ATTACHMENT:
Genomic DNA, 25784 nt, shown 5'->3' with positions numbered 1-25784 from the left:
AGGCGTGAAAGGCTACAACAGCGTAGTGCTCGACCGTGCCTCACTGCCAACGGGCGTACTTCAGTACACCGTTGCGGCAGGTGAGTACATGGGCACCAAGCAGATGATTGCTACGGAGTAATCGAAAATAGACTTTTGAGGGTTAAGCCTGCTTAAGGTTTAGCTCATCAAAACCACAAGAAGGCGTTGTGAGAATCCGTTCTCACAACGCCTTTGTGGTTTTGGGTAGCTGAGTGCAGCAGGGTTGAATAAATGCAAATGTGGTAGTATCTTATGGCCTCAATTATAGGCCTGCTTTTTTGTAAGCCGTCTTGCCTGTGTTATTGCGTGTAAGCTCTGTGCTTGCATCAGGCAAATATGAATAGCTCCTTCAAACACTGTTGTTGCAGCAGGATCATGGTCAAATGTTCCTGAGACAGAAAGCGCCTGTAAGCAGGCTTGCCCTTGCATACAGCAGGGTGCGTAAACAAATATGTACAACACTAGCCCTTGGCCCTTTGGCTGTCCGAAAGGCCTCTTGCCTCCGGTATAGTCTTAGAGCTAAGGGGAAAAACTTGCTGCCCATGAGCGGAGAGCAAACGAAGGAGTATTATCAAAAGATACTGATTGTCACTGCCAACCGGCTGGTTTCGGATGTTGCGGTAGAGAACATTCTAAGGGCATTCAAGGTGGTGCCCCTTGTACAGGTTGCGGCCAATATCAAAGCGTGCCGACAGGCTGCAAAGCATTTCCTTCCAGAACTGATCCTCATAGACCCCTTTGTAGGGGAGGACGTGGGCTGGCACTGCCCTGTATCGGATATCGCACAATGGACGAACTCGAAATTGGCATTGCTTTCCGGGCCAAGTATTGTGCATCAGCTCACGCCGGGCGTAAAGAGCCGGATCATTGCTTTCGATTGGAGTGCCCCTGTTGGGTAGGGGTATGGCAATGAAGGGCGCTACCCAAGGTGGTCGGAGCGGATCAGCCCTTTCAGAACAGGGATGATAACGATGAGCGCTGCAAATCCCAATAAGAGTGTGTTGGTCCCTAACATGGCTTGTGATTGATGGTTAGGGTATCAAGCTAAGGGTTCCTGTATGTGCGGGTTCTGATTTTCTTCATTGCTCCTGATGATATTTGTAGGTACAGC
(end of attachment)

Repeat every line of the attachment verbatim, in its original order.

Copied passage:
Genomic DNA, 25784 nt, shown 5'->3' with positions numbered 1-25784 from the left:
AGGCGTGAAAGGCTACAACAGCGTAGTGCTCGACCGTGCCTCACTGCCAACGGGCGTACTTCAGTACACCGTTGCGGCAGGTGAGTACATGGGCACCAAGCAGATGATTGCTACGGAGTAATCGAAAATAGACTTTTGAGGGTTAAGCCTGCTTAAGGTTTAGCTCATCAAAACCACAAGAAGGCGTTGTGAGAATCCGTTCTCACAACGCCTTTGTGGTTTTGGGTAGCTGAGTGCAGCAGGGTTGAATAAATGCAAATGTGGTAGTATCTTATGGCCTCAATTATAGGCCTGCTTTTTTGTAAGCCGTCTTGCCTGTGTTATTGCGTGTAAGCTCTGTGCTTGCATCAGGCAAATATGAATAGCTCCTTCAAACACTGTTGTTGCAGCAGGATCATGGTCAAATGTTCCTGAGACAGAAAGCGCCTGTAAGCAGGCTTGCCCTTGCATACAGCAGGGTGCGTAAACAAATATGTACAACACTAGCCCTTGGCCCTTTGGCTGTCCGAAAGGCCTCTTGCCTCCGGTATAGTCTTAGAGCTAAGGGGAAAAACTTGCTGCCCATGAGCGGAGAGCAAACGAAGGAGTATTATCAAAAGATACTGATTGTCACTGCCAACCGGCTGGTTTCGGATGTTGCGGTAGAGAACATTCTAAGGGCATTCAAGGTGGTGCCCCTTGTACAGGTTGCGGCCAATATCAAAGCGTGCCGACAGGCTGCAAAGCATTTCCTTCCAGAACTGATCCTCATAGACCCCTTTGTAGGGGAGGACGTGGGCTGGCACTGCCCTGTATCGGATATCGCACAATGGACGAACTCGAAATTGGCATTGCTTTCCGGGCCAAGTATTGTGCATCAGCTCACGCCGGGCGTAAAGAGCCGGATCATTGCTTTCGATTGGAGTGCCCCTGTTGGGTAGGGGTATGGCAATGAAGGGCGCTACCCAAGGTGGTCGGAGCGGATCAGCCCTTTCAGAACAGGGATGATAACGATGAGCGCTGCAAATCCCAATAAGAGTGTGTTGGTCCCTAACATGGCTTGTGATTGATGGTTAGGGTATCAAGCTAAGGGTTCCTGTATGTGCGGGTTCTGATTTTCTTCATTGCTCCTGATGATATTTGTAGGTACAGC